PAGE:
Three of the watches rely on touchscreens, while the Pebble and Martian stick with buttons on their sides for input. The Pebble and Martian are also the only watches in this bunch that lack color displays.
They all work pretty well in direct sunlight, and we didn't have any problems with any of them under extremely bright sun (not including the Toq, which we haven't tested yet).
If you dream of Dick Tracy-like phone calls on your watch, then the Galaxy Gear and Martian both deliver. We didn't have any problems with call quality on either watch.
The biggest difference is that the Gear's mic and speaker are on the strap, so you're better off holding it so the inside of your wrist is closer to your face. On the Martian, the mic and speaker live on the watch's main body.
The other three watches let you initiate and accept calls from the watch, but since they lack microphones, you'll need to use a Bluetooth headset (or your phone) for the actual call.
It's debatable whether a smartwatch needs a camera, but if you fancy one, the Galaxy Gear might be the watch for you. There's no front-facing cam for video chat, though. The Gear's camera is on its strap, so it's meant more for snapping quick pics without pulling out your phone.
Along with notifications and voice control, fitness tracking is one of our three favorite features to have on a smartwatch. None of these watches are dedicated fitness trackers, but four of the five offer some kind of pedometer functionality, either natively or through third-party apps like RunKeeper or Runtastic.
Battery life (estimated)
These are the manufacturer estimates for each watch. In our testing, we'd say the Pebble is going to last the longest. On the other end, the Galaxy Gear will probably need to be charged every night.
Until we get our hands on the Toq, we're left with Qualcomm's vague "multiple days" estimate.
Your watch needs to connect to your phone somehow, and that "somehow" is Bluetooth. Here the Pebble, Galaxy Gear, and Martian have the advantage with Bluetooth 4.0, including the Low Energy variant. If your phone supports BT LE (many high-end phones from the last year do) then the watch's drain on your phone's battery life will be minimal.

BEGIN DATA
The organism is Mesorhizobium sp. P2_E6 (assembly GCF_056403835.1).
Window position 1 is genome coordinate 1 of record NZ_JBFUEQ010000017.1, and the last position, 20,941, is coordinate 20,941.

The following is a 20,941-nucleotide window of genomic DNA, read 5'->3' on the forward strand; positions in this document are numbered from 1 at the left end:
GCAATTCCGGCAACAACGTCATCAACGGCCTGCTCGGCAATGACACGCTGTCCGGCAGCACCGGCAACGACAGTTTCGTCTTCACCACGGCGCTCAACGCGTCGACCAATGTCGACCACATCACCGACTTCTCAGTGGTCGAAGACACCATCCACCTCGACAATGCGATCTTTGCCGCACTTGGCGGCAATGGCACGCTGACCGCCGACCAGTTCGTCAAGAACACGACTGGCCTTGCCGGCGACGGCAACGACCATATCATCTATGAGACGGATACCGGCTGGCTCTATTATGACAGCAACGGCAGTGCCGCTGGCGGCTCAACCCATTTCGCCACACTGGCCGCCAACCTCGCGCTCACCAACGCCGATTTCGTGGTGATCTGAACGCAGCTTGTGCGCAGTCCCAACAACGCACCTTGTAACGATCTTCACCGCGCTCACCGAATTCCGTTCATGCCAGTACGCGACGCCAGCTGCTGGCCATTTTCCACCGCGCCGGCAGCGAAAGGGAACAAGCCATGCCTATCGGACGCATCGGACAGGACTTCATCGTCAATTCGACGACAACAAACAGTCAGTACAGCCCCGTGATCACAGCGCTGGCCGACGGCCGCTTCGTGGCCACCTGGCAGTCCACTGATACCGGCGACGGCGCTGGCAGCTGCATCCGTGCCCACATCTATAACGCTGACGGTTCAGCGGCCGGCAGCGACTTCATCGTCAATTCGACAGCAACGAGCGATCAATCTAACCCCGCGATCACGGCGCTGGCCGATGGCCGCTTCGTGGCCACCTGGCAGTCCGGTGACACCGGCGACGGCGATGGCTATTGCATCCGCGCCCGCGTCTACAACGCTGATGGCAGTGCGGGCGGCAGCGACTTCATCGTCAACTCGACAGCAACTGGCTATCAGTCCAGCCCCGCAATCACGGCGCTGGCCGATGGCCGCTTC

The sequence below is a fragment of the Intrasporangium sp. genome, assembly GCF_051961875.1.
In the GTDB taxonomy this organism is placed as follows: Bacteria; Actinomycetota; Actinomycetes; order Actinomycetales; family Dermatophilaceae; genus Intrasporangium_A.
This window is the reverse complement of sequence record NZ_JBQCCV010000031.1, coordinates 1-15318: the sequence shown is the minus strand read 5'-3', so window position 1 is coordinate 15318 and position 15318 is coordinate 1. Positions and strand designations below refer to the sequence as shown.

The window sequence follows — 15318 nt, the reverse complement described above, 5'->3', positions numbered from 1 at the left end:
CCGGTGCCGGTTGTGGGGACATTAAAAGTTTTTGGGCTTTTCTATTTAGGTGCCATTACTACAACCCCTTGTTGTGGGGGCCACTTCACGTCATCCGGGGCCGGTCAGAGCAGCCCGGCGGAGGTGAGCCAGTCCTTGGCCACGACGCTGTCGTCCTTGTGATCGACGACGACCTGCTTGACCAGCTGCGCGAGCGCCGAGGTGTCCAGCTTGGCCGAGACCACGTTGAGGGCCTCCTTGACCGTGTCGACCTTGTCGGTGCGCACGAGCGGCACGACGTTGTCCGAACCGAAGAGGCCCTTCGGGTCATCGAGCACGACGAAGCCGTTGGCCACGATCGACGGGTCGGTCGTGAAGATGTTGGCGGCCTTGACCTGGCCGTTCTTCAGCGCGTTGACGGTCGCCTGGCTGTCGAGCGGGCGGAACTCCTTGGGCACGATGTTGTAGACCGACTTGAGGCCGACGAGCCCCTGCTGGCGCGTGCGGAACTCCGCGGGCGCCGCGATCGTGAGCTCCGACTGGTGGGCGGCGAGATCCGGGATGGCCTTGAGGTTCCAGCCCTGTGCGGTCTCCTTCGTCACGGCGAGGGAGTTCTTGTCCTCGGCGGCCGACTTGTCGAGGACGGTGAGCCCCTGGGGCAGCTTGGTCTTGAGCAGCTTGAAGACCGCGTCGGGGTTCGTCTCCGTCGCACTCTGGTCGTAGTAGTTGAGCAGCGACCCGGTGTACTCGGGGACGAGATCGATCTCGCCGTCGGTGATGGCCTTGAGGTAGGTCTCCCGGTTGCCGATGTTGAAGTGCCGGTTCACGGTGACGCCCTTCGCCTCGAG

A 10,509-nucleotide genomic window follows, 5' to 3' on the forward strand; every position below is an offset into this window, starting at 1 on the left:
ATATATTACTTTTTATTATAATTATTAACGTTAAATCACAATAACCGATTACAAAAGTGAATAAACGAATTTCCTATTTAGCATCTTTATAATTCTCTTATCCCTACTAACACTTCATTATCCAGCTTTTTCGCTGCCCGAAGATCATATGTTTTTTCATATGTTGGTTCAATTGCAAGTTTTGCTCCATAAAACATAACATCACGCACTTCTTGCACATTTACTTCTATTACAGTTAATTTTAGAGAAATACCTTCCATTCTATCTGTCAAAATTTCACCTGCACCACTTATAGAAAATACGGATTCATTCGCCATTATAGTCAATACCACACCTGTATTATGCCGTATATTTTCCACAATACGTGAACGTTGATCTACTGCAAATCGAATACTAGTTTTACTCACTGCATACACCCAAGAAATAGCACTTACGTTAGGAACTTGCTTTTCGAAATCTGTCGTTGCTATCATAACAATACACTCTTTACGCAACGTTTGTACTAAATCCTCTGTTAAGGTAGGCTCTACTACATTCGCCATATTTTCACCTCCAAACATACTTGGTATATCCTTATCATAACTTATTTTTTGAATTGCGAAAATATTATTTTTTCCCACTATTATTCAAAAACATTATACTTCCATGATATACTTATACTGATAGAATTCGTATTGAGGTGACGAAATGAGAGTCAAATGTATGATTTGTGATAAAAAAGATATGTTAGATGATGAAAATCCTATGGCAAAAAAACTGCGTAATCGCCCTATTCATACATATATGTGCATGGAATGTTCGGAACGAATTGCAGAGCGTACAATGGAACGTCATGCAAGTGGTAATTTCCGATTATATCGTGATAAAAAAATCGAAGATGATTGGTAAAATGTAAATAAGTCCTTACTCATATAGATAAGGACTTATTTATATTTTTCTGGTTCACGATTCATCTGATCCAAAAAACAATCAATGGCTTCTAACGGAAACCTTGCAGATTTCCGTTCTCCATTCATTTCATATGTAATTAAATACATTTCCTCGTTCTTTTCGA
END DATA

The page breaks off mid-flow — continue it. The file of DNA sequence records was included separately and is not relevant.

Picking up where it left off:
Qualcomm's Toq charges wirelessly, and you get a wireless charging dock along with your watch. It's hard to imagine an easier way to charge your watch at night.
We aren't yet sure about the Toq, but all of the others offer some kind of water resistance. The Pebble offers the best water protection, as you can go swimming while wearing it (we swam many times while wearing our review unit without any problems).
Near-field communication (NFC) could have some interesting applications for smartwatches down the road, like easy file sharing or even mobile payments. But for now, only the SW2 has an NFC chip, and it's only there to help with your initial setup.
If you aren't happy with your watch's default band, three of the five watches let you swap it for any standard 22 mm band.
It looks like manufacturers are still feeling out what customers are willing to pay for a smartwatch. Pebble is the only one falling under US$200, while the Toq will cap out at a relatively pricey $350.
Both the Passport (pictured) and Victory models of the Martian cost $300, while the G2G edition comes in a little cheaper, at $250.
With our smartphone and tablet comparisons, the focus is exclusively on which product is best for you. With smartwatches, though, the first question to ask is whether you want a smartwatch at all at this point. They aren't for everyone. It's completely possible that the product category won't go mainstream until Apple or Google jump in (if it does even then).
But in testing four of these five watches in the last few months, we find it hard to go back to not wearing some kind of smartwatch. Notifications on your wrist let you leave your phone in your pocket or on the charger most of the time. The wrist is also the perfect place to quickly view fitness tracking info. And Siri and Google Now – exclusively the domain of the Martian right now – are tailor-made for hands-free computing.
As with all of these comparisons, the "winner" is going to depend on what you're looking for. The Galaxy Gear gives you the most features, but its phone compatibility is also by far the most limited in this group. Pebble lacks some of the Gear's more smartphone-like features, but it has a lot of software support and a great price. We're also pretty big fans of the Martian smartwatch, for its incognito look and Siri compatibility.
Whichever direction you choose – even if that means holding out for Apple's and Google's rumored takes on the smartwatch – hopefully you're a little clearer on what kind of bang the current crop gives you for your buck.
... and if you're still on the fence, you can hit up our individual reviews of these smartwatches (the Toq releases on Dec. 2, and we should have a review before long):Share